Azzun - Ramadan is approaching but also the despair is deep
This urban village is attempting to remake itself: upgrading roads, laying sidewalks, painting red and white markings on curbs and even erecting traffic signs.
It happened a few months ago. Today I saw sanitation workers’ wheelbarrows filled with garbage. It looks as though they’re trying to maintain a certain level of optimism.
As I drove I entered a lane which turned out to be blocked by a truck that filled its entire width – it felt like the container ship in the Suez Canal. Ashraf, the owner of the small supermarket, gestured to me – go back and turn into the next lane. I told him there’s a “no entry” sign. He indicated there are no police. I did, and there weren’t. The shops also open when the police leave. The coronavirus is now blooming along with spring in the area villages, but the lockdown is currently in effect only on weekends to provide a semblance of normality…if you get what I mean.
You can sense Ramadan approaching, with new shops opening. A statue of a shahid has been erected in the central square. An additional plaza is being renovated.
Z’s family has moved to a new apartment – congratulations – but the shop has remained in their previous location. Until they find a new spot they’ll use all the space that’s become available there. You’re invited to shop at the second-hand store in Azzun, or to bring them merchandise – everything will be accepted gladly. They prefer kitchen items, toys, games and electrical goods, in preparation for Ramadan shopping – the holiday begins April 12.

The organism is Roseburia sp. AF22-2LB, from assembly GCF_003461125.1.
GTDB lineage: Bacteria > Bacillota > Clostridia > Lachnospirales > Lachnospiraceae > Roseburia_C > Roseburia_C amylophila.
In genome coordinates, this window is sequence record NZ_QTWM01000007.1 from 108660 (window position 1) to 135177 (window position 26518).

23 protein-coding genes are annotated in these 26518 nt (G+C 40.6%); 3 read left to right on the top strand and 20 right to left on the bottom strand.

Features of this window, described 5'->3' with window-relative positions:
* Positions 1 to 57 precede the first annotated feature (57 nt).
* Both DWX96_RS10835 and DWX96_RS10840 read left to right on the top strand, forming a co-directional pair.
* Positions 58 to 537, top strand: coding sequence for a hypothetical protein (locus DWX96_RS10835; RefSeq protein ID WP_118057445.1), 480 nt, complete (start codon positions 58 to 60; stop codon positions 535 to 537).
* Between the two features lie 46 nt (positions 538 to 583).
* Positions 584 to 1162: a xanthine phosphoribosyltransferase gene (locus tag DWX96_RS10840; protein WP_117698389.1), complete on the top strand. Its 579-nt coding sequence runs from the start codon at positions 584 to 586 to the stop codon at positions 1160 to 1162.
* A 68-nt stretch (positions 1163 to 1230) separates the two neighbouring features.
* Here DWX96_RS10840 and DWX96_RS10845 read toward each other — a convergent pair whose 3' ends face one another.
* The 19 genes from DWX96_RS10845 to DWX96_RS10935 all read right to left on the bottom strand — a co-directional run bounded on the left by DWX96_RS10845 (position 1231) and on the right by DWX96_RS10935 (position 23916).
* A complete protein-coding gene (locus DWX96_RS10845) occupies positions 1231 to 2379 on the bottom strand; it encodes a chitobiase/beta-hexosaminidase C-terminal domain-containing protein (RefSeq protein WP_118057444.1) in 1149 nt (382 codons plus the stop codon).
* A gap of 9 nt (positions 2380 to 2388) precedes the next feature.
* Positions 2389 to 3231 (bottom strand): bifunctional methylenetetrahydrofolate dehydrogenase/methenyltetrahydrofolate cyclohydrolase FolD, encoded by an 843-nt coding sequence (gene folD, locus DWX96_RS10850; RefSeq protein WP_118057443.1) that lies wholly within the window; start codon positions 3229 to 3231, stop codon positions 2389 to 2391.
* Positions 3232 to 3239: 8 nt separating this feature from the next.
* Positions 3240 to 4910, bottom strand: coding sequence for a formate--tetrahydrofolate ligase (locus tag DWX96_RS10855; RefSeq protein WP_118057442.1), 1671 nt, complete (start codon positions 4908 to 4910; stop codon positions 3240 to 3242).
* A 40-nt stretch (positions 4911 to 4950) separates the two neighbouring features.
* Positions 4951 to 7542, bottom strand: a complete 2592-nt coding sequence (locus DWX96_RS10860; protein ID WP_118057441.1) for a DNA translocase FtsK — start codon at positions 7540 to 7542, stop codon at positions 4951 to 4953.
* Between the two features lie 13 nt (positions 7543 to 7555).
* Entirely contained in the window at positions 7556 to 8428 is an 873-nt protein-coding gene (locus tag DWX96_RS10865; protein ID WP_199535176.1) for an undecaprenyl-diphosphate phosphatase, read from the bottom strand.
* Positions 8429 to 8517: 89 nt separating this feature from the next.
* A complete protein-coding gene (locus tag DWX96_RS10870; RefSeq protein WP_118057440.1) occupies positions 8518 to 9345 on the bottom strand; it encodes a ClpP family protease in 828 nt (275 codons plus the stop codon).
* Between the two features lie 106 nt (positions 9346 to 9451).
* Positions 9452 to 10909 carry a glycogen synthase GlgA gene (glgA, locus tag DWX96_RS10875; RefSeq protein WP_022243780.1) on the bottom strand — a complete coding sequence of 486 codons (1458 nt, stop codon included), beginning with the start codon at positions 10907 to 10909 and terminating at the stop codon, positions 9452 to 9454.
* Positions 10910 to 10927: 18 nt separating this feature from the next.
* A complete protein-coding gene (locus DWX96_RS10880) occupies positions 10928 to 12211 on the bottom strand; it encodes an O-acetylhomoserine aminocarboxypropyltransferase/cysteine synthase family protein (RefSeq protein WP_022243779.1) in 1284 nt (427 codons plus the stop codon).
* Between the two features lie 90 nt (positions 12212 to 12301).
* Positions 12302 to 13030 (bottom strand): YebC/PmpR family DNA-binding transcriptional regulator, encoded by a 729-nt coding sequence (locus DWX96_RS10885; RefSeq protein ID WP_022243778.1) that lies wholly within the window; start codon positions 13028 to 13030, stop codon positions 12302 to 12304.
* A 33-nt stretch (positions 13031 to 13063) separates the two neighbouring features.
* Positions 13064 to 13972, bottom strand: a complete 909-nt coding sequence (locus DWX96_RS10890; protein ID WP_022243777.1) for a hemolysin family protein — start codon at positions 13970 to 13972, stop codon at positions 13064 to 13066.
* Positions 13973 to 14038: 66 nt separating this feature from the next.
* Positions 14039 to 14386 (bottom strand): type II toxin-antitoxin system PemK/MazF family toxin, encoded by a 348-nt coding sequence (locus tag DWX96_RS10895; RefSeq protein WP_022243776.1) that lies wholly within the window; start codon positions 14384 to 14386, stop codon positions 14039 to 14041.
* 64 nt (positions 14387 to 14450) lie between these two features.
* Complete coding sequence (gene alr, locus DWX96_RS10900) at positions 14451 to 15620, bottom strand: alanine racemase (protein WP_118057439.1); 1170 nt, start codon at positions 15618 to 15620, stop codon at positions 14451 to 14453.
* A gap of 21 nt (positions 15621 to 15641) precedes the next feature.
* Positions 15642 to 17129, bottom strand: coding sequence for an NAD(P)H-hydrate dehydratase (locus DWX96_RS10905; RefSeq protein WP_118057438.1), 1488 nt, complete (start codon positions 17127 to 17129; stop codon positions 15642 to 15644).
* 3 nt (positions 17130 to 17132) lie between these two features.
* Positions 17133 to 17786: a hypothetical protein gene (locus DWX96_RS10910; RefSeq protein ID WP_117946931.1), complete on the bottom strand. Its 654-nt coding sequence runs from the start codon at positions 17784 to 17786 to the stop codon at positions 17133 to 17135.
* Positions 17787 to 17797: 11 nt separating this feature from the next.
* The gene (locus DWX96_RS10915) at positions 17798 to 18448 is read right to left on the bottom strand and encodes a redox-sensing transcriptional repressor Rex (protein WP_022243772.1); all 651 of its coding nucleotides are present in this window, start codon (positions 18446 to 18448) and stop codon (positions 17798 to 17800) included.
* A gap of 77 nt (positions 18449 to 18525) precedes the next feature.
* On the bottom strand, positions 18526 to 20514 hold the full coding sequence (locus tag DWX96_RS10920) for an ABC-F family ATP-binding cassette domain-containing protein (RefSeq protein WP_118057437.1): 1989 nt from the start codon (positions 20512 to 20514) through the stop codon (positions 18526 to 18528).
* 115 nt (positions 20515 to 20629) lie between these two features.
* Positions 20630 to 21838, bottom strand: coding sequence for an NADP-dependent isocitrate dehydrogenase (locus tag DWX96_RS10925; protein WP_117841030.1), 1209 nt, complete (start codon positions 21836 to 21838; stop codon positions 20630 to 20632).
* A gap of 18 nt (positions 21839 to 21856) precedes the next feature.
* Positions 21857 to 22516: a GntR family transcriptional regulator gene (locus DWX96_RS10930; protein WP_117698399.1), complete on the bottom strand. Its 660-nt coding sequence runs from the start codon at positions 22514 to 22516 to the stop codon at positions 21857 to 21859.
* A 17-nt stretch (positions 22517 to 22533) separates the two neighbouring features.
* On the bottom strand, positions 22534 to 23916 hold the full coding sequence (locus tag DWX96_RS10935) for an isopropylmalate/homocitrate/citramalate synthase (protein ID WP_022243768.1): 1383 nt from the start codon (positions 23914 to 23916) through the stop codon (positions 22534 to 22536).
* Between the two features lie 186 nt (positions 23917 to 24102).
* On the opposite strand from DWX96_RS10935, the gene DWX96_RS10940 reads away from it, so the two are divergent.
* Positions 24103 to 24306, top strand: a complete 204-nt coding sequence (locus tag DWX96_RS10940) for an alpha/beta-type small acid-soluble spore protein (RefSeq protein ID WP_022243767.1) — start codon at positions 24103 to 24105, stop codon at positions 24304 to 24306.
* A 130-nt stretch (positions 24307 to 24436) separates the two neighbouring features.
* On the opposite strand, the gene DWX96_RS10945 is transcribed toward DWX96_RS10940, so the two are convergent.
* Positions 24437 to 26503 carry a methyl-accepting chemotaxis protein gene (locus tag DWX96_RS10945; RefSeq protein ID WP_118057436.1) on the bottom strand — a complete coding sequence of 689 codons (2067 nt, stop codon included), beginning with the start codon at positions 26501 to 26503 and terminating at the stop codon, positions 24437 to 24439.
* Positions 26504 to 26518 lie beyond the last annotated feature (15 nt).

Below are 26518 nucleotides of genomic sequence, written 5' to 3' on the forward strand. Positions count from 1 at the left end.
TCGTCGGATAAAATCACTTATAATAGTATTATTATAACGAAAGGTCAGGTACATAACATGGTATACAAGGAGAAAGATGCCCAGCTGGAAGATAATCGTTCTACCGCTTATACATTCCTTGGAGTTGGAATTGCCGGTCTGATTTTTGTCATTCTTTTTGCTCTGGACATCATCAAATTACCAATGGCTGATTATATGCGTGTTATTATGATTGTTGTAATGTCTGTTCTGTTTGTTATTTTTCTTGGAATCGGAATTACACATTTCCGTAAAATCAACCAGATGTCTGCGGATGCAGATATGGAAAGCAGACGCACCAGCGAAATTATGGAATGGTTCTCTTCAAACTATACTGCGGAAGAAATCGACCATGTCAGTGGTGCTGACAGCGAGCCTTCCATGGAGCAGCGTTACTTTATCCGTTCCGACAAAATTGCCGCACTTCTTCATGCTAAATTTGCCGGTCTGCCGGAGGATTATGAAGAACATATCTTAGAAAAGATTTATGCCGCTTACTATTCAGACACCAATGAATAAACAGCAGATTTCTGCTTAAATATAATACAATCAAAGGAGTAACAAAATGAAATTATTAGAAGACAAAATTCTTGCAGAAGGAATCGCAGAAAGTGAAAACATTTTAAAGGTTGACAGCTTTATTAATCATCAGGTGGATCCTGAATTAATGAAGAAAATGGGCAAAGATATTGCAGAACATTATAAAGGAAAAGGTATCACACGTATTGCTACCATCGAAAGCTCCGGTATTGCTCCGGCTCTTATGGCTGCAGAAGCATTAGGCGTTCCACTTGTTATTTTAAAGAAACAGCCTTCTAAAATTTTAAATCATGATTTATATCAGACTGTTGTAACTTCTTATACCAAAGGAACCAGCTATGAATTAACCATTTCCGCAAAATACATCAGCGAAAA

Despite the virus’ spread and reports of vaccine purchases, here on the ground and in the villages, you don’t feel any difference. The Palestinian leadership has been vaccinated, as well as workers employed in Israel and in the settlements. But everyone else feels cheated and completely ignored. The papers also carry reports of large sums of money the US administration which succeeded Trump will be transferring, but every Palestinian can tell you whose pockets they’ll wind up in. “So rise up!” They laughed at me. The prisons await us…there’s no democracy, they sigh… The temptation is to write something very harsh, something earthshaking: the despair is so deep, the distrust of their leadership so much greater than the frustration and fear created by Israeli military rule. And the collaboration in one form or another between them both creates a situation that eliminates any hope or optimism for someone who has to live in it.
It’s almost Ramadan.